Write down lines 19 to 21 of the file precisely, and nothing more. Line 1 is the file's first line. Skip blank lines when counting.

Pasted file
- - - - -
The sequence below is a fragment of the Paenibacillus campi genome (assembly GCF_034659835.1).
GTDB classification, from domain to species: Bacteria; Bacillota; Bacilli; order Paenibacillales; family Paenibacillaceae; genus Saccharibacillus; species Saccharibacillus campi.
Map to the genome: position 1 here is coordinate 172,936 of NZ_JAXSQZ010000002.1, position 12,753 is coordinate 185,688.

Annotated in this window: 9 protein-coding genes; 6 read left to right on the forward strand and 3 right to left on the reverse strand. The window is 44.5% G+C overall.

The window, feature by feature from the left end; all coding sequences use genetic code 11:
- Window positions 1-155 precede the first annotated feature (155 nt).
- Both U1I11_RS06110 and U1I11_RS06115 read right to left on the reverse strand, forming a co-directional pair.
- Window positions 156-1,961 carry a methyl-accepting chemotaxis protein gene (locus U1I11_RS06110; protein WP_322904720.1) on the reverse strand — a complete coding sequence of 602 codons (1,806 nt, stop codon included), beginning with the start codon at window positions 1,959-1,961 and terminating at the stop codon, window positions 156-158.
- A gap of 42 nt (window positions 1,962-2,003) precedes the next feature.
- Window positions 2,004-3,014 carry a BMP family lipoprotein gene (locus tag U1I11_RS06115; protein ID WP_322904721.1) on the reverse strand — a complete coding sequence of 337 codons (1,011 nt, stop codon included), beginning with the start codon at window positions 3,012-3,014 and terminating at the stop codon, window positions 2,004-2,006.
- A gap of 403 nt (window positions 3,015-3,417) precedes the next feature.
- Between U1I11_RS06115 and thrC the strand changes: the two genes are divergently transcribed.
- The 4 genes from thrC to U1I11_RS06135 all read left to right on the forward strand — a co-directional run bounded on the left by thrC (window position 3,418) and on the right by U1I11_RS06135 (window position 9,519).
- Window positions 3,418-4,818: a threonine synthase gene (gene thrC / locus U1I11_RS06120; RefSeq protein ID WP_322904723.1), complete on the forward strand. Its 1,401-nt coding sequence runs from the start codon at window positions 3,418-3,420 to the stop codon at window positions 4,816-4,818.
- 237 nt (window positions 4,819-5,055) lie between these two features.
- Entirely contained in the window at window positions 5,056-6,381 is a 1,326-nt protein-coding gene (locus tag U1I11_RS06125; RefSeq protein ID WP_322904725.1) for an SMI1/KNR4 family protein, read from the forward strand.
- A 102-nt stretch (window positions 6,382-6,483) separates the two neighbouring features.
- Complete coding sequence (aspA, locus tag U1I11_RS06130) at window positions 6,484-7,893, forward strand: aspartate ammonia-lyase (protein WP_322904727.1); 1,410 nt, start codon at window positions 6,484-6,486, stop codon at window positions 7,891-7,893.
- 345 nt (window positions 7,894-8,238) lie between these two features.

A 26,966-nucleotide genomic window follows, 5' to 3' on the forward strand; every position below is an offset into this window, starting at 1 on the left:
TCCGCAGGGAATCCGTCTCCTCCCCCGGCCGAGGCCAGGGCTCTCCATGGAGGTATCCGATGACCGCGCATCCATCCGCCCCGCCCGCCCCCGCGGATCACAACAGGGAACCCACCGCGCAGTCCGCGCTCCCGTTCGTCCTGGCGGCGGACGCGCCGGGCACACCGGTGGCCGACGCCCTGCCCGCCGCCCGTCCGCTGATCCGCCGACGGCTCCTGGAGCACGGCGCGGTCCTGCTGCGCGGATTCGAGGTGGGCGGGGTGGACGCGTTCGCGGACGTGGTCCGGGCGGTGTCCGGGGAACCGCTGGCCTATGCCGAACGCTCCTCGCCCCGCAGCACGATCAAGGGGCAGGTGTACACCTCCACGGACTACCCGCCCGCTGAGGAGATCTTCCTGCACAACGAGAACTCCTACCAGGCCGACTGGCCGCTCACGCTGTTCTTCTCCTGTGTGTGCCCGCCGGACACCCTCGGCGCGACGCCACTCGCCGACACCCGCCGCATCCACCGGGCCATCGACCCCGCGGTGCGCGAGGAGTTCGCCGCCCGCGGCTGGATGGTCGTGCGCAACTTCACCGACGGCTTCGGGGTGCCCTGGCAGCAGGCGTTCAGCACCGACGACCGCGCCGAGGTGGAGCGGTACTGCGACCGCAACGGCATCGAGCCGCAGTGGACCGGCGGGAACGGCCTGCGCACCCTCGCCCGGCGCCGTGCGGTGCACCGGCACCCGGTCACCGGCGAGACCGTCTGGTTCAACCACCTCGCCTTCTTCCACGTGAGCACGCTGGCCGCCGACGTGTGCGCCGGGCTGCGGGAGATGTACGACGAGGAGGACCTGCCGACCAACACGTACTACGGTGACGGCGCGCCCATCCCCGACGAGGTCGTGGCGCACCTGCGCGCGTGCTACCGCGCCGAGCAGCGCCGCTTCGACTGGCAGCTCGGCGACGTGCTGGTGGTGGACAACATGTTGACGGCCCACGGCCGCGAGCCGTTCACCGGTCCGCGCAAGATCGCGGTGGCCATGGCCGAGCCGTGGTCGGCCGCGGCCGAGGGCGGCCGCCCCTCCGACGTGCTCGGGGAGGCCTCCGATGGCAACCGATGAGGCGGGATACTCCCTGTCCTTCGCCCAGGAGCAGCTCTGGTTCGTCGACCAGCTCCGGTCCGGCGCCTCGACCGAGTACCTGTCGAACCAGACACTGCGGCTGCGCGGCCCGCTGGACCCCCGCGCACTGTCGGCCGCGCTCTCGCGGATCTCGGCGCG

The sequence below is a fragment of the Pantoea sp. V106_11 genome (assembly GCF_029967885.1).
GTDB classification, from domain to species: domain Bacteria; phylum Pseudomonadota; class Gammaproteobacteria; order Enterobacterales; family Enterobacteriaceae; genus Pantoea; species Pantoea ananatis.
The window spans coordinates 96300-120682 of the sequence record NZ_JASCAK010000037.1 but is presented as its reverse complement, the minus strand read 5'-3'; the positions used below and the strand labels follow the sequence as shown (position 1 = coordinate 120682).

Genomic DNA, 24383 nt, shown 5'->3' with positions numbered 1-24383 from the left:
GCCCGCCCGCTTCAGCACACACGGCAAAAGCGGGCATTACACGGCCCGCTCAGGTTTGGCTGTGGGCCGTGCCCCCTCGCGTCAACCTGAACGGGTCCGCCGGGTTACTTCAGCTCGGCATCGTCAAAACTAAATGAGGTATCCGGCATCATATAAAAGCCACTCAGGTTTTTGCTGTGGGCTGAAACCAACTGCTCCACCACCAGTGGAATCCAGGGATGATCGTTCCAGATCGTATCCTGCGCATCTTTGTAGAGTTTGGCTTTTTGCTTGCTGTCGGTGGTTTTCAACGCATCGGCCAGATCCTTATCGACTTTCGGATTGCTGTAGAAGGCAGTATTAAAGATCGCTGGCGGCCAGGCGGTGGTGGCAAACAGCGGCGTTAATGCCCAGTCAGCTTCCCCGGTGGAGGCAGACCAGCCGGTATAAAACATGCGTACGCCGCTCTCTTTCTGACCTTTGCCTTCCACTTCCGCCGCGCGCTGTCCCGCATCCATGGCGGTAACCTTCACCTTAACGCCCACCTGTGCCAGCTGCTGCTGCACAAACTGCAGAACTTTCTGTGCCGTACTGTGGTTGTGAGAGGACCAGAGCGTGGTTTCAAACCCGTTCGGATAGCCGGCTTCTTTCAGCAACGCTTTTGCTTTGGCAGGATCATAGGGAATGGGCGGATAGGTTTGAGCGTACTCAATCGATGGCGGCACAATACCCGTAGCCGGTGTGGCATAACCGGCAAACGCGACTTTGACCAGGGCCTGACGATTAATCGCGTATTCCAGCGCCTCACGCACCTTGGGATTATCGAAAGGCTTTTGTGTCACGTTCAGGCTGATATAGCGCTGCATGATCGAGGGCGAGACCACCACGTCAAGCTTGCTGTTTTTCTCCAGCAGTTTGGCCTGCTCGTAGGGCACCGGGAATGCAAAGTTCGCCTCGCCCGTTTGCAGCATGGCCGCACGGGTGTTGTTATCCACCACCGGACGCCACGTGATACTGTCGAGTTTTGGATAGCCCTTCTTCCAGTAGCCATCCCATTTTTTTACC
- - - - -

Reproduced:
- 345 nt (window positions 7,894-8,238) lie between these two features.

A 26,966-nucleotide genomic window follows, 5' to 3' on the forward strand; every position below is an offset into this window, starting at 1 on the left:
TCCGCAGGGAATCCGTCTCCTCCCCCGGCCGAGGCCAGGGCTCTCCATGGAGGTATCCGATGACCGCGCATCCATCCGCCCCGCCCGCCCCCGCGGATCACAACAGGGAACCCACCGCGCAGTCCGCGCTCCCGTTCGTCCTGGCGGCGGACGCGCCGGGCACACCGGTGGCCGACGCCCTGCCCGCCGCCCGTCCGCTGATCCGCCGACGGCTCCTGGAGCACGGCGCGGTCCTGCTGCGCGGATTCGAGGTGGGCGGGGTGGACGCGTTCGCGGACGTGGTCCGGGCGGTGTCCGGGGAACCGCTGGCCTATGCCGAACGCTCCTCGCCCCGCAGCACGATCAAGGGGCAGGTGTACACCTCCACGGACTACCCGCCCGCTGAGGAGATCTTCCTGCACAACGAGAACTCCTACCAGGCCGACTGGCCGCTCACGCTGTTCTTCTCCTGTGTGTGCCCGCCGGACACCCTCGGCGCGACGCCACTCGCCGACACCCGCCGCATCCACCGGGCCATCGACCCCGCGGTGCGCGAGGAGTTCGCCGCCCGCGGCTGGATGGTCGTGCGCAACTTCACCGACGGCTTCGGGGTGCCCTGGCAGCAGGCGTTCAGCACCGACGACCGCGCCGAGGTGGAGCGGTACTGCGACCGCAACGGCATCGAGCCGCAGTGGACCGGCGGGAACGGCCTGCGCACCCTCGCCCGGCGCCGTGCGGTGCACCGGCACCCGGTCACCGGCGAGACCGTCTGGTTCAACCACCTCGCCTTCTTCCACGTGAGCACGCTGGCCGCCGACGTGTGCGCCGGGCTGCGGGAGATGTACGACGAGGAGGACCTGCCGACCAACACGTACTACGGTGACGGCGCGCCCATCCCCGACGAGGTCGTGGCGCACCTGCGCGCGTGCTACCGCGCCGAGCAGCGCCGCTTCGACTGGCAGCTCGGCGACGTGCTGGTGGTGGACAACATGTTGACGGCCCACGGCCGCGAGCCGTTCACCGGTCCGCGCAAGATCGCGGTGGCCATGGCCGAGCCGTGGTCGGCCGCGGCCGAGGGCGGCCGCCCCTCCGACGTGCTCGGGGAGGCCTCCGATGGCAACCGATGAGGCGGGATACTCCCTGTCCTTCGCCCAGGAGCAGCTCTGGTTCGTCGACCAGCTCCGGTCCGGCGCCTCGACCGAGTACCTGTCGAACCAGACACTGCGGCTGCGCGGCCCGCTGGACCCCCGCGCACTGTCGGCCGCGCTCTCGCGGATCTCGGCGCG